Revenue Management, Part 1: The Basics

This is the first in a new series about Revenue Management. For many of you, this may be review, but for others, we hope you learn something new. We’ll start with the basics and then build upon them throughout the series.

What is Revenue Management?

Our CEO, Trevor Crist, is well known around here for saying: “Sell the right product at the right price to the right customer at the right time”. The goal is to sell your products, whether they are lodging or activities, at the highest price based on demand, product quality, and market conditions while still incorporating an idea of perceived value to the consumer.

OMG!  There are so many acronyms!

Many popular acronyms for Revenue Management are specific to the lodging industry, but have their place in other industries as well. Let’s review a few that you may encounter:

  • ADRAverage Daily Rate is the average nightly rate charged to a guest. It is the total gross revenue divided by the total occupied rooms on any given day.
  • ALOSAverage Length of Stay is the average number of nights your guests stay.
  • BAR Best Available Rate is the base rate from which most other rates are derived. It is based on the value of a room assuming unconstrained demand for a period of dates.
  • COMP SetCompetitive Set is a list of competitors that an organization would consider its direct competition (typically five to eight properties).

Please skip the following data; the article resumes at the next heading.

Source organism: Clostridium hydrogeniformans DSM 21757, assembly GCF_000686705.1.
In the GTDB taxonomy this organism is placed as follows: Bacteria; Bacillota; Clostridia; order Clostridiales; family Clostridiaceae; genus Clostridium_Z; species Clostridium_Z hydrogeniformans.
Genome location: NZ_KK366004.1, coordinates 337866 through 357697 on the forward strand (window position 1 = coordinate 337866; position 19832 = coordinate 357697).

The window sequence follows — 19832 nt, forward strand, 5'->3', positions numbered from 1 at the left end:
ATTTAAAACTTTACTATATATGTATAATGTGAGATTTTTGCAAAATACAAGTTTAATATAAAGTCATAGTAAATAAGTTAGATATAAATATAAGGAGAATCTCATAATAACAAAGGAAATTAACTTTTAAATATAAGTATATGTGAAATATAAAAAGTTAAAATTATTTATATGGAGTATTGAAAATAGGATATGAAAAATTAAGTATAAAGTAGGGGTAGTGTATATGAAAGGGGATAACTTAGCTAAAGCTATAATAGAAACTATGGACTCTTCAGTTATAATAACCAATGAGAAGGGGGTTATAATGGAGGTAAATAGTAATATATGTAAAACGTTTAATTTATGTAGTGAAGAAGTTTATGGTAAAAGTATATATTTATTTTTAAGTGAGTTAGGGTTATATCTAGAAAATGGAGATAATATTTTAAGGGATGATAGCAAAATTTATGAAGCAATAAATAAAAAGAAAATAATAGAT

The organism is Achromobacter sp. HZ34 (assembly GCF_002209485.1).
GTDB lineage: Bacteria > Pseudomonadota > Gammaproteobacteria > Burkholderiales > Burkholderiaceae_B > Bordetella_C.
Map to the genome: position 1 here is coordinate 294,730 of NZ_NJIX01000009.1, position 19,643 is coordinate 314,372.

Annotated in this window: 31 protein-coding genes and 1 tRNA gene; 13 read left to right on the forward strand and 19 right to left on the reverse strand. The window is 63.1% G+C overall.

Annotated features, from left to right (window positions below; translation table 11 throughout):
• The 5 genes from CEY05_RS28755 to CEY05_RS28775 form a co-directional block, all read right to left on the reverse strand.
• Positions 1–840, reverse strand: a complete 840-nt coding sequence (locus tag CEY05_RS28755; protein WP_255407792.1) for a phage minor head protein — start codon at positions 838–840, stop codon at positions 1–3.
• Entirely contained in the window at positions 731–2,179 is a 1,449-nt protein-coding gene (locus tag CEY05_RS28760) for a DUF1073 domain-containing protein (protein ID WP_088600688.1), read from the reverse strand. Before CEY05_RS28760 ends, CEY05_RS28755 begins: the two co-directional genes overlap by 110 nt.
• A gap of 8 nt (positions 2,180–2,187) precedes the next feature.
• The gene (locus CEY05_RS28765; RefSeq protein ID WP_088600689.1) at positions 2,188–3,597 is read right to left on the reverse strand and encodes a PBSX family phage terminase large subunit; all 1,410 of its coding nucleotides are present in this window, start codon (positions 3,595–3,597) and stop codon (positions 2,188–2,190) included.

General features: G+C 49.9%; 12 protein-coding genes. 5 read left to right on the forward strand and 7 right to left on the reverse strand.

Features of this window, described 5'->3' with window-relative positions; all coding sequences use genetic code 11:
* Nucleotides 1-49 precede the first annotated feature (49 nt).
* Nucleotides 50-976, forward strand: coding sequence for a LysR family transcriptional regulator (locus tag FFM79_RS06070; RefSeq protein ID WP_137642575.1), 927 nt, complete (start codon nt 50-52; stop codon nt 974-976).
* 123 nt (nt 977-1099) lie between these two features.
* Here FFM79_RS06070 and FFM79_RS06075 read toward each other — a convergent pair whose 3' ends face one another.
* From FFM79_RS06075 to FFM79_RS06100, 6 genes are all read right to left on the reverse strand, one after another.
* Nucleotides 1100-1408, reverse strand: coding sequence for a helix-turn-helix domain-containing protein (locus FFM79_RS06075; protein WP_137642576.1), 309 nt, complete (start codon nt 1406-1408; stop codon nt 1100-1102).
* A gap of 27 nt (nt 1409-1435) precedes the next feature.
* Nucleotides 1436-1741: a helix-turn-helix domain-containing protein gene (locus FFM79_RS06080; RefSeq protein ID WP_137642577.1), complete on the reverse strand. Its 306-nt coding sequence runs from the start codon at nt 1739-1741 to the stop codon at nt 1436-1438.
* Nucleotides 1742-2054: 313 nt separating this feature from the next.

• Dynamic Pricing – The act of selling the same product to different guests for the same time period at different rates. This is directly related to Yield Management.
  • Yield Management – This is synonymous with “Revenue Management” to many. It is the act of manipulating the BAR rate based on demand, weather, reputation, market conditions, consumer purchasing behavior, etc., in order to maximize the potential income of any given unit on any given day.
  • RevPAR – Revenue Per Available Room is the total gross revenue for a set of dates divided by the total available rooms for the same set of dates (this is different from ADR as it includes unoccupied rooms).
  • NOPAR – Net Operating Revenue Per Available Room is the same as RevPAR, but with net operating costs per room subtracted from the per-room gross revenue production.
  • Occ%Occupancy Percentage is the number of occupied rooms divided by the number of available rooms for a date or set of dates.
  • Pace – Pace reporting lets you know where you stand against budget/forecast/previous year at that instant in time. The idea being that you can measure where you are positioned and make appropriate changes to positively impact your revenue streams. This reporting is typically viewed two ways: versus the prior year and/or versus the budget.
  • Forecast – A forecast is the predicted revenue outcome for a set of dates based on factors such as revenue currently OTB (on-the-books), current ADR, and anticipated future sales within that period. The idea is to finalize the forecasted period by landing within +/- 3% of the stated “forecast” revenue. A forecast is judged on its accuracy (typically) from the first day of the current month vs. the conclusion of the current month. It is also important to note that a “forecast” and a “budget” are not the same thing. Forecast accuracy is incredibly important as it is essentially predicting the levels of business an organization can expect; this impacts cash flow decision making such as staffing decisions (labor costs), non-capitalized purchase decisions (food costs / housekeeping tools / spa materials), utility usage, etc.

As our Revenue Management series continues, we’ll take a look at market conditions and impact on decision making, forecasting and strategy, and planning and processes. Stay tuned!